(AFP) – Nov 12, 2008
WASHINGTON (AFP) — Barack Obama attracted great support from Jewish voters in his run for the US presidency despite the controversy surrounding the Democrat's alleged links with Islam, according to political analysts.
Exit polls from the November 4 election indicate that 78 percent of Jewish voters chose Obama over his Republican rival John McCain.
The overwhelming support for Obama, if confirmed by further data, is an increase over Jewish support for Democrat John Kerry in 2004 (74 percent), and almost equal to Jewish support for Democrats Al Gore in 2000 and Bill Clinton in 1992 and 1996 (79 percent).
"It is a surprising result," said Jacques Berlinerblau, an associate professor of Jewish Civilization at Georgetown University in Washington.
"Jewish voters have appeared to vote more Republican in recent years, but Obama has reversed the trend," he said.
The result is even more pronounced when examined alongside the pre-election polling -- in early July Jewish voters opted for Obama by only 60 percent.
During the Democratic primary season in early 2008, Obama's challenger Hillary Clinton attracted far more votes from the demographic.
Since July Obama succeeded in making in-roads with Jewish voters, making a much publicized trip to Israel and promising "unwavering" support for the Jewish state.
Yet it was the steep economic downturn solidified his support among Jews.
In contrast, McCain's late August choice of Alaska Governor Sarah Palin, a Christian conservative, to be his running mate did nothing to help him gain support in the Jewish community.
For Berlinerblau, the core Republicans McCain appealed to in his choice of Palin was linked to an "anti-Semitic tradition."
Ira Sheskin, director of the Jewish Demography Project at the University of Miami, agreed that Palin's pick had a negative impact with Jewish voters.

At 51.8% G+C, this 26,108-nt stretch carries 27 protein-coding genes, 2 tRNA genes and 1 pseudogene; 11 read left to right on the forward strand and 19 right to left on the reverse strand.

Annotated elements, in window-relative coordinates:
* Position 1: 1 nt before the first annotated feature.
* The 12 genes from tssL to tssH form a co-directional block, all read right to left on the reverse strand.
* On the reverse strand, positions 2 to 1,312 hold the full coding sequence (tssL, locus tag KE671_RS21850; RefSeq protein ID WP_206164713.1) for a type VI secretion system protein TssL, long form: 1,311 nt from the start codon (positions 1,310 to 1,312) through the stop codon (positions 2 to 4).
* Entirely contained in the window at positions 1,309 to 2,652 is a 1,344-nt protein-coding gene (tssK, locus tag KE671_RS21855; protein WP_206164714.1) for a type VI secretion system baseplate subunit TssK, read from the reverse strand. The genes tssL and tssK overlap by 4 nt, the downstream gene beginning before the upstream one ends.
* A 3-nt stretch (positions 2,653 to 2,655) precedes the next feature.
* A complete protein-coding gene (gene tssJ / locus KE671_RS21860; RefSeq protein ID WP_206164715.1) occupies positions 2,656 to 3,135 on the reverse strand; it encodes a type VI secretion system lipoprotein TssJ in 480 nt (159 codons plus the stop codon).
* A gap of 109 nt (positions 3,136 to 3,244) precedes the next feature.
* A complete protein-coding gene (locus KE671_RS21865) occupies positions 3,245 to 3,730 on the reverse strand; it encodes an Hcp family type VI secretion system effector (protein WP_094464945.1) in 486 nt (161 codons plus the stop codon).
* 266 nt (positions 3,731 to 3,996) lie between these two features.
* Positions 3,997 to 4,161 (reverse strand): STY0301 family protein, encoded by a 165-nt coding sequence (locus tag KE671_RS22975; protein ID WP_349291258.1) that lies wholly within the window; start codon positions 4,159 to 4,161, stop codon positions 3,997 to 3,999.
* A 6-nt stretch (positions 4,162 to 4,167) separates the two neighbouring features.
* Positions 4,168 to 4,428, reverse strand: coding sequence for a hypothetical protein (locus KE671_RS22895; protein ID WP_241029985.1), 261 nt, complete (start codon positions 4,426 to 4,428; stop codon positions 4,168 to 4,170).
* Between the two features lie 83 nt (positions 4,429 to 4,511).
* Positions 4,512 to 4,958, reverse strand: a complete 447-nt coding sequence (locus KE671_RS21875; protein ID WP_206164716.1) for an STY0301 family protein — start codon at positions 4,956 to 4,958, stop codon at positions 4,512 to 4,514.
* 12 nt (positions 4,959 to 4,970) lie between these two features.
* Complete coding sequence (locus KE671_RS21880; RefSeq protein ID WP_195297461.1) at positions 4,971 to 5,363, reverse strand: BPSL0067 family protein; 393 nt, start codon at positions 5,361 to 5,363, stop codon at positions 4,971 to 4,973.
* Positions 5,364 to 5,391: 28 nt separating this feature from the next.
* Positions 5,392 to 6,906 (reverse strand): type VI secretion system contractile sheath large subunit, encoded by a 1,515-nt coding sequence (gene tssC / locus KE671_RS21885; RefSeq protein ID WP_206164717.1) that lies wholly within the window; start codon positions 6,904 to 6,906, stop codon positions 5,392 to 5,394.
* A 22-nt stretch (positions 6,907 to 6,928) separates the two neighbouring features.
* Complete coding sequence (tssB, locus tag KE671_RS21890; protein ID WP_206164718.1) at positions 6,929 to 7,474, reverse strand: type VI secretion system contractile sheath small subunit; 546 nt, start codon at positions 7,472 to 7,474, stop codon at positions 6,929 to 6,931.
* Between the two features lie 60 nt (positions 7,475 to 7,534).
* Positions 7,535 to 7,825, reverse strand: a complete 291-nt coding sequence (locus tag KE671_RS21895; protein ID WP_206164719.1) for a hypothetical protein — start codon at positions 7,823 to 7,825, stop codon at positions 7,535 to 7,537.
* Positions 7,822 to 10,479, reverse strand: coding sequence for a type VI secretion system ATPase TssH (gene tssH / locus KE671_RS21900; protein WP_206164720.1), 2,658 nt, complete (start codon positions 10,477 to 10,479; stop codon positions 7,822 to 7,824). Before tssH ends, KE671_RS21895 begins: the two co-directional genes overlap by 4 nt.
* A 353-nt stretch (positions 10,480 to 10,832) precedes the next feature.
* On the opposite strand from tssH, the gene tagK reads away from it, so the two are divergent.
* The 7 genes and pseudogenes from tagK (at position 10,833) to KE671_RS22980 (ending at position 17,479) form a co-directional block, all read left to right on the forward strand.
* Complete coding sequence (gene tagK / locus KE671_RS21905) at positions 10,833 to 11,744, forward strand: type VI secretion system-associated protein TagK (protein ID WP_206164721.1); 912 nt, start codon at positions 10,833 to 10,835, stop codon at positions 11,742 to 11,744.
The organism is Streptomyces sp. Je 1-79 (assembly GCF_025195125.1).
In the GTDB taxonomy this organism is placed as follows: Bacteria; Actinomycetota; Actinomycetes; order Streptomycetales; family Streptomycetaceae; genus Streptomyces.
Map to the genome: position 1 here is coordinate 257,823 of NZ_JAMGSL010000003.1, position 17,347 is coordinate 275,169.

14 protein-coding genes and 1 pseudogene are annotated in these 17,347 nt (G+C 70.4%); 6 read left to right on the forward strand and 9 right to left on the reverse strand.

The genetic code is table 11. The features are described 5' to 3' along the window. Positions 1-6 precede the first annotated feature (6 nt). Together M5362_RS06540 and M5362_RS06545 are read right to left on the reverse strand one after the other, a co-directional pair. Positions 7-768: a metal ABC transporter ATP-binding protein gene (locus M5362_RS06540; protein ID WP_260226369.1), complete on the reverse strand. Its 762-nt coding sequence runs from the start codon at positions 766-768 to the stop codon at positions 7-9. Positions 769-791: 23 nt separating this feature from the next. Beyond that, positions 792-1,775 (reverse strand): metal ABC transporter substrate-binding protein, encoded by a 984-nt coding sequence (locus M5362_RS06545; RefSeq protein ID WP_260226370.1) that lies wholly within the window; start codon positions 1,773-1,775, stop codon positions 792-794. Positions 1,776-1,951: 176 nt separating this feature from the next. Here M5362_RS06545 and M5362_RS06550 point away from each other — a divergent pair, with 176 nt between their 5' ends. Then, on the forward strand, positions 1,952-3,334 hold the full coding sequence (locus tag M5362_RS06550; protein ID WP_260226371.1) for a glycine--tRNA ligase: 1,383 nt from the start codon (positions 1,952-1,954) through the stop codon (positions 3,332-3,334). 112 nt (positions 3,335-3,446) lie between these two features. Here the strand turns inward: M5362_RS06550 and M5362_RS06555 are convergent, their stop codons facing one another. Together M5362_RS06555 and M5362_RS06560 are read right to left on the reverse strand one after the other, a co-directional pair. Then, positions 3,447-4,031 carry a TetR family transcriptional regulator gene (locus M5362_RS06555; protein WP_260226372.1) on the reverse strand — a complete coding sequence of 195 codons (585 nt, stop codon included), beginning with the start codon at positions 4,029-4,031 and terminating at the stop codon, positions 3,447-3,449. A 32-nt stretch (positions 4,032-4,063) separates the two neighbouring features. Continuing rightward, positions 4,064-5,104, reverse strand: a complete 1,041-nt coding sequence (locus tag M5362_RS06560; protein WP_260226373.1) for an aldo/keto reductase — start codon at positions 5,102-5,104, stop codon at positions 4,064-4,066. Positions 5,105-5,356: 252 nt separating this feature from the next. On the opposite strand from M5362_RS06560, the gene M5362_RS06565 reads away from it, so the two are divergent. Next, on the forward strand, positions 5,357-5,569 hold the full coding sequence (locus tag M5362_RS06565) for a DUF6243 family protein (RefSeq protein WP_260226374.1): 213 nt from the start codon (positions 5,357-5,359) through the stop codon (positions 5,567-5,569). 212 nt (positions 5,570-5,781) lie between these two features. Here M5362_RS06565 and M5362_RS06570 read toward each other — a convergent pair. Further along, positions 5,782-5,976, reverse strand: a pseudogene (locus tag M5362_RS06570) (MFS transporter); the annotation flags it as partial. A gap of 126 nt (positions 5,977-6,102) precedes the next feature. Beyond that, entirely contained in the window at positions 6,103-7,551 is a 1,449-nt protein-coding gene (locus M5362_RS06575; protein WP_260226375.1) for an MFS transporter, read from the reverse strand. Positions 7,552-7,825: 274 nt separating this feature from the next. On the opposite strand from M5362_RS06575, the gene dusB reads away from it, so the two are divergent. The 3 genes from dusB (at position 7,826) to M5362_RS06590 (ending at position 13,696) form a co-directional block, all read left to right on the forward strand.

"Her views on social issues in particular turn off large segments of the Jewish community," he said.
Obama's running mate, Senator Joe Biden, was reassuring to Jewish voters because he "has always been a very strong supporter of Israel," said Sheskin.
The US Jewish community is the second largest in the world outside Israel, amounting to 5.3 million people, or 1.7 percent of the population.
Because this electorate is politically active and is heavily represented in the key swing state of Florida, the major party presidential candidates pay close attention to them.
Both McCain and Obama proclaimed their undying support for Israel in early June before the American Israel Public Affairs Committee (AIPAC), the lobbying group that advocates pro-Israel policies in Congress and the White House.
But throughout the presidential campaign Obama, whose middle is Hussein, was plagued by the false rumors he was a Muslim, despite the candidate's repeated stance of being Christian.
Demographer Sheskin however believes that Obama's middle name did not play "any role ... with the way the Jews voted" in the general election.
"There were significant segments of the Jewish community who were concerned about Obama and how strong Obama would be in terms of our policy toward Israel and in terms of our policy toward Iran," he said.
But "the magic of this man" turned around these worries, said Sheskin, citing Obama's political skill and stance on the issues important to Jewish voters.
Enthusiasm for Obama's candidacy could also be explained in terms of the historic ties between Jews and African-Americans dating at least to the Civil Rights era.
"Jews have been over the years the biggest supporters of blacks. When you go back to the beginning of the civil right movement the group most likely be helping blacks ... were the Jews," said Sheskin.
This link has been lost over the years, distorted in part by anti-Semetic statements from black community leaders such as Nation of Islam leader Louis Farrakhan.
Obama became "a bridge that has restored links between the two communities," said Berlinerblau.
The president-elect's choice of White House chief of staff Rahm Emanuel, who holds dual US and Israeli citizenship, was well-received by the Jewish community.
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